Consider the 1960s. In researching a novel set in that era, I've been struck by how openly the radicals of the day were in discussing the violent alternative. In his memoir “Revolutionary Suicide,” Black Panther leader Huey Newton described the urban riots of the day as efforts by the oppressed of the inner city to “liberate their territory.” He considered the effort misguided because the oppressor always responded with greater force than the protesters could muster. But that criticism was only of the practicalities. Newton’s language, like that of other radicals of the era, evoked the sense that forcibly overthrowing the regime, if one but had the ability to carry it out, would be a good thing.

Certainly, those involved in what the left used to call the “uprisings” understood this focus. Early in 1968, “The American Behavioral Scientist” published a survey of the Los Angeles Black community conducted after the 1965 Watts riots. Some 38% described the disturbances using “revolutionary rhetoric” — including the word “insurrection” — and meant the term to indicate support, not opposition.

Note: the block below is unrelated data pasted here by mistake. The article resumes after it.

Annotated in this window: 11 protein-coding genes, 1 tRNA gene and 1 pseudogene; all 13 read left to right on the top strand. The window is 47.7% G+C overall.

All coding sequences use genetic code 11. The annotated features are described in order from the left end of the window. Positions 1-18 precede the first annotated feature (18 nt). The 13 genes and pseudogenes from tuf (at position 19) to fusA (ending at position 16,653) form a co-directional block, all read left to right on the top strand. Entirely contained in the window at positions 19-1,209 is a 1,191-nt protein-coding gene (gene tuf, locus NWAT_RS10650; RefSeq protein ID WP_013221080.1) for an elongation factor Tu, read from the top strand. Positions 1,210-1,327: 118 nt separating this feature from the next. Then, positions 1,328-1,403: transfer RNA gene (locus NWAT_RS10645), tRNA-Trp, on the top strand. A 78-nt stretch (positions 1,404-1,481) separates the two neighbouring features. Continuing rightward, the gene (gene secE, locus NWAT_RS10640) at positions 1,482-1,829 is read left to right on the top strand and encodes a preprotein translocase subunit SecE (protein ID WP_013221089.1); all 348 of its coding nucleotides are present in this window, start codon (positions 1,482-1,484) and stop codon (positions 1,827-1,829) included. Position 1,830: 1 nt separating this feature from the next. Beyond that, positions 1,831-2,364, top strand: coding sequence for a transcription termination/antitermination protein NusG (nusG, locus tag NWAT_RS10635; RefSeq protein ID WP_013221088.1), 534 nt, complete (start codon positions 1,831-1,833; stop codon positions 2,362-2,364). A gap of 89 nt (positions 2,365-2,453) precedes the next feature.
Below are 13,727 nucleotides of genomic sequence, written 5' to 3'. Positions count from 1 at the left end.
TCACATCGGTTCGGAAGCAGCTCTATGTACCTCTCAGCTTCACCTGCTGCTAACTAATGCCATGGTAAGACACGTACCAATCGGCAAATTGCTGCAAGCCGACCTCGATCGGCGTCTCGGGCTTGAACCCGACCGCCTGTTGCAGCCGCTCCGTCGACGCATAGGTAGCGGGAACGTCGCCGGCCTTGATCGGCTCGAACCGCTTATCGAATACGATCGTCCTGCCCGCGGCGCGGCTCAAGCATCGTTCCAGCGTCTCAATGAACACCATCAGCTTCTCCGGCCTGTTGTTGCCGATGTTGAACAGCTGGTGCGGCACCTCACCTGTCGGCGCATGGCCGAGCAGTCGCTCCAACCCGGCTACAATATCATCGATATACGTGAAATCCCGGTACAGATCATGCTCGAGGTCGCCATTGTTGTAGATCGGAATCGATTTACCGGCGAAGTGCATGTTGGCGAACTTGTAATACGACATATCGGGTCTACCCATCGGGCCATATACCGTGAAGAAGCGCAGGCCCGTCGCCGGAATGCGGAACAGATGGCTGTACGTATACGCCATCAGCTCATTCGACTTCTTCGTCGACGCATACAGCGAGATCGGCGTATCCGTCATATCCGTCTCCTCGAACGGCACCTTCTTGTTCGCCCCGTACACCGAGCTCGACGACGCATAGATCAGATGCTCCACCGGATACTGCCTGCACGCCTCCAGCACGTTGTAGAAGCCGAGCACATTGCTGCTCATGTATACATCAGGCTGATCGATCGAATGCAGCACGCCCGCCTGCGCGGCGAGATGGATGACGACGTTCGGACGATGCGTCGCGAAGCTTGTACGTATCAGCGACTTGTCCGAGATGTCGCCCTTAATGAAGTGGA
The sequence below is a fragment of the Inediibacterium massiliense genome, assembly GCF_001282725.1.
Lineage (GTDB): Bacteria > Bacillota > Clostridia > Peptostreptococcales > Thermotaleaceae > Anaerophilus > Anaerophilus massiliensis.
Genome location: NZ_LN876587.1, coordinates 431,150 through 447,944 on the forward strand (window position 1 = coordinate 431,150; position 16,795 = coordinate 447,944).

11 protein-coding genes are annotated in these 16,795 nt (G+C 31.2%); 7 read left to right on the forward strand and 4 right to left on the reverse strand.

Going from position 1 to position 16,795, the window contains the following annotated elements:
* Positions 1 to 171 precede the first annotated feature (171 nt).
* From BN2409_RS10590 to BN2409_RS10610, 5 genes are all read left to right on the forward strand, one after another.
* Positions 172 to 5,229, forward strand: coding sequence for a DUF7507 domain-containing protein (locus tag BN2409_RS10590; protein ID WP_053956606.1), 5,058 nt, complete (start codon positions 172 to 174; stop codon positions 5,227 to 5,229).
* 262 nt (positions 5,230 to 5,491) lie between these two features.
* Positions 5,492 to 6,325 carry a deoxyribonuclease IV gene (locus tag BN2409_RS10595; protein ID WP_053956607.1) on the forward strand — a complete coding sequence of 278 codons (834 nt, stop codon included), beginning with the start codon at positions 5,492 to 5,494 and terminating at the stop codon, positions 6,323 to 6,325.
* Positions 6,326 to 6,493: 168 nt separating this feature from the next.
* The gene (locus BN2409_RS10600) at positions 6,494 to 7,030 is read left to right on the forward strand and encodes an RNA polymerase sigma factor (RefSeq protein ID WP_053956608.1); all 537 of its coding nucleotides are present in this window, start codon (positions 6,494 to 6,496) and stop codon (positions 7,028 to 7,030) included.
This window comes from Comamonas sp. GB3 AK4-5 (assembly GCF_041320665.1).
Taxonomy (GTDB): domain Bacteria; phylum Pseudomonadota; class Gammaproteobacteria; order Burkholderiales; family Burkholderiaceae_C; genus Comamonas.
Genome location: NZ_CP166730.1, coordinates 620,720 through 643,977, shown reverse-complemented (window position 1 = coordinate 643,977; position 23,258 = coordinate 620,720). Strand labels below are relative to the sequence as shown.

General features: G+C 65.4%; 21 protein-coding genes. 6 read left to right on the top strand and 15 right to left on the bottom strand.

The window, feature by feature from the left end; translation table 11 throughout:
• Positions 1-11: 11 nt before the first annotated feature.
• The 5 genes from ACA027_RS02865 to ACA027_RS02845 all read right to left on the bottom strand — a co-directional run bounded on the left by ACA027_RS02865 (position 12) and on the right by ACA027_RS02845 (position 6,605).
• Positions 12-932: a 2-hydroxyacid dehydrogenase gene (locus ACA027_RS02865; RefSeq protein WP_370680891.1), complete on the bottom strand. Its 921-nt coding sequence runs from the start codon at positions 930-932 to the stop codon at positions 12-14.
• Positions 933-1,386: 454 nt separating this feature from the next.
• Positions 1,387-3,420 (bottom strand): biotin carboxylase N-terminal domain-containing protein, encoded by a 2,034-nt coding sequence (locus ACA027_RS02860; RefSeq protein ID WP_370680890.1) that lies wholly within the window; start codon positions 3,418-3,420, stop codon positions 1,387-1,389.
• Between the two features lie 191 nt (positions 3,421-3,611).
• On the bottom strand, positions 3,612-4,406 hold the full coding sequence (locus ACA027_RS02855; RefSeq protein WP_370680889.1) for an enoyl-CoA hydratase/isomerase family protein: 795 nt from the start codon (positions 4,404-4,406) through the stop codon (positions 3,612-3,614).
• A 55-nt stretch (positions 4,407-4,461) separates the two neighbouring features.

Among radicals of the 1960s and 1970s, it was common ground that some insurrections were more equal than others. The great left theorist Herbert Marcuse, in a 1969 letter to his friend Theodor Adorno, admitted that the students protesting on campuses across the country showed little glimmering of genuine revolutionary consciousness, but applauded them nevertheless because their uprising evidenced the collapse of the culture of capitalist domination under which they had been raised. As to the claim that the students were engaged in violence, Marcuse urged those on the left to draw distinctions: “We should have the theoretical courage not to identify the violence of liberation with the violence of repression.”